It is surprising as many would use WebRTC specifically for its media engine implementations and throw its other components. Why did they take that route? Probably because their existing systems already used GStreamer that is heavily customized or at the very least fine tuned for their needs. It made more sense to keep that investment than to try and reintroduce it into something like WebRTC.

This approach, of taking the WebRTC source code and modifying it to fit a need isn’t an easy route, but it is one that many are taking. More on that later.

Selecting Node.js as the client application environment

We’ve been so focused on development with WebRTC on browsers and mobile, that embedded non-mobile platforms are usually neglected. These have their own set of frameworks when it comes to WebRTC.

The one selected by Lifesize was Node.js:

They created a Node.js wrapper that interfaces directly with the WebRTC native C++ “API” with an effort to create the same JS API they get in the browser for WebRTC.

Why? Their meeting room systems now use HTML for its visual rendering and the application logic is driven by JavaScript.

Why JavaScript?

Because of Atwood’s Law 😃

any application that can be written in JavaScript, will eventually be written in JavaScript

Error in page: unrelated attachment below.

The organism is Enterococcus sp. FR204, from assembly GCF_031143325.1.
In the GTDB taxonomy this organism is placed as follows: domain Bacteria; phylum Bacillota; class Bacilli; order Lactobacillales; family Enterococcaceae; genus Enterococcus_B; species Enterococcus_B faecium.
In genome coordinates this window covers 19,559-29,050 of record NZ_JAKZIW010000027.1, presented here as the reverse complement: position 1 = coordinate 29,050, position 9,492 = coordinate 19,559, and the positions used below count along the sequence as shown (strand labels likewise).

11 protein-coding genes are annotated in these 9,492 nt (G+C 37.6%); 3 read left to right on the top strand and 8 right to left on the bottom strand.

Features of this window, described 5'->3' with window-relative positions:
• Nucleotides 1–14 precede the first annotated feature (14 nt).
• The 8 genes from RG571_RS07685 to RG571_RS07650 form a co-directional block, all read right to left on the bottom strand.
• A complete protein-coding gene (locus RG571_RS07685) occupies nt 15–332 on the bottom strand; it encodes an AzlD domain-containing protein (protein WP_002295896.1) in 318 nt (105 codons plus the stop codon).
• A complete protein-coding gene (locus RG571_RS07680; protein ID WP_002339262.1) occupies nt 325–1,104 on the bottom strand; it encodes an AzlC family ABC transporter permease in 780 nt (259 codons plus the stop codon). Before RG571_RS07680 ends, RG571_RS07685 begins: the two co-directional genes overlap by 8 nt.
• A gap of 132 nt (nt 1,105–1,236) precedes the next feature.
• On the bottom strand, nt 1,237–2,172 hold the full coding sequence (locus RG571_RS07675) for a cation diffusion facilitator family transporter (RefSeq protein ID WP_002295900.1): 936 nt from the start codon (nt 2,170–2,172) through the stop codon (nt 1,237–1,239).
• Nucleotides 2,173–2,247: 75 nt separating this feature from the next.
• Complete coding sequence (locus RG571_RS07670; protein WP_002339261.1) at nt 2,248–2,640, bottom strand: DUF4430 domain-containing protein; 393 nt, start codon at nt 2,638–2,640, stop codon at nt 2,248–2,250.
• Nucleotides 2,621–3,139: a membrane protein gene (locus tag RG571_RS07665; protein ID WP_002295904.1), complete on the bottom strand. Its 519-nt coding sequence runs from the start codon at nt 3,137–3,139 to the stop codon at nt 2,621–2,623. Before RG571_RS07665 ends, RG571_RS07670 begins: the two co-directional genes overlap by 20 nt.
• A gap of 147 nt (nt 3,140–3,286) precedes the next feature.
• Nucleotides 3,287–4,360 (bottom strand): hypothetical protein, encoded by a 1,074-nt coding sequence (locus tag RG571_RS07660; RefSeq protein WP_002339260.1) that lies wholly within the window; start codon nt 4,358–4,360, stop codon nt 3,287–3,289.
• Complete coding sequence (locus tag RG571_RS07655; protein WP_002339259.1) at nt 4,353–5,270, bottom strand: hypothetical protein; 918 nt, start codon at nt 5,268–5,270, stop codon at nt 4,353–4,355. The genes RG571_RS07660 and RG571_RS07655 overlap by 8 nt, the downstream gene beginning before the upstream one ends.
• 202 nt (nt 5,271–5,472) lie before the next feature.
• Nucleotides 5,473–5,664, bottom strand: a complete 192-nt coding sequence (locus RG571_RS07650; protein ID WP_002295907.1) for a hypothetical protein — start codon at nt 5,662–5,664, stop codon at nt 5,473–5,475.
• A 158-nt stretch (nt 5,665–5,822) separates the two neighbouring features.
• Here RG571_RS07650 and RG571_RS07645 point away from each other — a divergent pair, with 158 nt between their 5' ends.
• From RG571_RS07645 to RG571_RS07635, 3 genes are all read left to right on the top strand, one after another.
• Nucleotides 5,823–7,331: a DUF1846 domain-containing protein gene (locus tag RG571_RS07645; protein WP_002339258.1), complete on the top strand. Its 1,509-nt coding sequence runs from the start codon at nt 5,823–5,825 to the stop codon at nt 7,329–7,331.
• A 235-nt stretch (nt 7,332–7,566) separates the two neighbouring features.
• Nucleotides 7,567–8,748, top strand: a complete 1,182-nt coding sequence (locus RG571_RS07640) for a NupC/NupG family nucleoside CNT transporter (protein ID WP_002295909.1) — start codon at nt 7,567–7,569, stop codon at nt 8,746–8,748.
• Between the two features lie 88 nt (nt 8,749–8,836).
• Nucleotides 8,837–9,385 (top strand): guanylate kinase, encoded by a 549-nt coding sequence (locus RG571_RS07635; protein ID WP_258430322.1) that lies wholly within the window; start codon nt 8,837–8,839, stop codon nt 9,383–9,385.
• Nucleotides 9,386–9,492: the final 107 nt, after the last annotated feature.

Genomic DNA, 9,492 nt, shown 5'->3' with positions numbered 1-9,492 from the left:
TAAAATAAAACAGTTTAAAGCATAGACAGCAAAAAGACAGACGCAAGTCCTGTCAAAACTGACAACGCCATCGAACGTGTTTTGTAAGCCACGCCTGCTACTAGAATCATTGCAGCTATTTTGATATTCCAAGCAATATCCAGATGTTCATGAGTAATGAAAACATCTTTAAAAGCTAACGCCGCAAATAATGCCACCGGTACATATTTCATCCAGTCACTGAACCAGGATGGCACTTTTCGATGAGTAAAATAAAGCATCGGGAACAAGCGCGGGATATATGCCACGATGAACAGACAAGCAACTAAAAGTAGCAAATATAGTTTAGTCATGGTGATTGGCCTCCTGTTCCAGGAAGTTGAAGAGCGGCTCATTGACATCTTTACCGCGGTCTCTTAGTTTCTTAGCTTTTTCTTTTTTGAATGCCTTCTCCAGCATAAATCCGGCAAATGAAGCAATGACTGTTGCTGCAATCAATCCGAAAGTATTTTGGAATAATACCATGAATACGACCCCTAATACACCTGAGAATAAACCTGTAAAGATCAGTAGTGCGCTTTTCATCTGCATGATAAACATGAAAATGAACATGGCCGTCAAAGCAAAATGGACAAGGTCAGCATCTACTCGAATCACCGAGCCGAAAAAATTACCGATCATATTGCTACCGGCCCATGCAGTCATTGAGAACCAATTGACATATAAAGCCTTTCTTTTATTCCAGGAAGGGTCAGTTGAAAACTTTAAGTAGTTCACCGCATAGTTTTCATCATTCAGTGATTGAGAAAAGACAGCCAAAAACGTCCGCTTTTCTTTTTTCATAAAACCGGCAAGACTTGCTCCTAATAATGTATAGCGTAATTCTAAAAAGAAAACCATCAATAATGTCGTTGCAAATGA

Lifesize simply made their application to one that can be written in JavaScript.

This is doubly true when you factor in the need to support web browsers where you have WebRTC with a JS API on top anyways.

The hidden assertion of WebRTC cloud infrastructure

What I like the slide above is the cloud with the wording “Lifesize Cloud Service” in it. The fact that Lifesize is connecting to it via Node.js speaks volumes about where we are and where we’re headed versus where we’re coming from.

A few years ago, this cloud service would have been based on H.323 or SIP signaling.

H.323 is now a deadend (something that is hard for me to say or think – I’ve been “doing” H.323 for the better part of my 13 years at RADVISION). SIP is used everywhere, but somehow I don’t see a bright future for it outside of PSTN connectivity (aka SIP Trunking).